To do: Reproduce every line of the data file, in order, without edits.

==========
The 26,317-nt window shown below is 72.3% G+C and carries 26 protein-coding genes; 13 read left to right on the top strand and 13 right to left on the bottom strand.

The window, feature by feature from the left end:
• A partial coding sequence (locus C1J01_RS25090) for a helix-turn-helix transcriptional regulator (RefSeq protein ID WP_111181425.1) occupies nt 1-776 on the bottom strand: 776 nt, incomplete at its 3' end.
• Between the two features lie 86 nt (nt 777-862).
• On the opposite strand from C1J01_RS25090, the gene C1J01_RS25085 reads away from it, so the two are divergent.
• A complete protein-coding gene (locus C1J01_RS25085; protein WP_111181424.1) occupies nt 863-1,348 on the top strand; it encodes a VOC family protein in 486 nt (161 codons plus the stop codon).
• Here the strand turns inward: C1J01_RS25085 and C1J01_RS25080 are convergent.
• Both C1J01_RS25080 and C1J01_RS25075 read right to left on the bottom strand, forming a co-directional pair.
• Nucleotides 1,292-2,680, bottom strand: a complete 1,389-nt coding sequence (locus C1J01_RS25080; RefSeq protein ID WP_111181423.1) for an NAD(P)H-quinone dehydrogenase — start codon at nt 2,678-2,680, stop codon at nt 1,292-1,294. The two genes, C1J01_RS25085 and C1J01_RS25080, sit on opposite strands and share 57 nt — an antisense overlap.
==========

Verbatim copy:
The 26,317-nt window shown below is 72.3% G+C and carries 26 protein-coding genes; 13 read left to right on the top strand and 13 right to left on the bottom strand.

The window, feature by feature from the left end:
• A partial coding sequence (locus C1J01_RS25090) for a helix-turn-helix transcriptional regulator (RefSeq protein ID WP_111181425.1) occupies nt 1-776 on the bottom strand: 776 nt, incomplete at its 3' end.
• Between the two features lie 86 nt (nt 777-862).
• On the opposite strand from C1J01_RS25090, the gene C1J01_RS25085 reads away from it, so the two are divergent.
• A complete protein-coding gene (locus C1J01_RS25085; protein WP_111181424.1) occupies nt 863-1,348 on the top strand; it encodes a VOC family protein in 486 nt (161 codons plus the stop codon).
• Here the strand turns inward: C1J01_RS25085 and C1J01_RS25080 are convergent.
• Both C1J01_RS25080 and C1J01_RS25075 read right to left on the bottom strand, forming a co-directional pair.
• Nucleotides 1,292-2,680, bottom strand: a complete 1,389-nt coding sequence (locus C1J01_RS25080; RefSeq protein ID WP_111181423.1) for an NAD(P)H-quinone dehydrogenase — start codon at nt 2,678-2,680, stop codon at nt 1,292-1,294. The two genes, C1J01_RS25085 and C1J01_RS25080, sit on opposite strands and share 57 nt — an antisense overlap.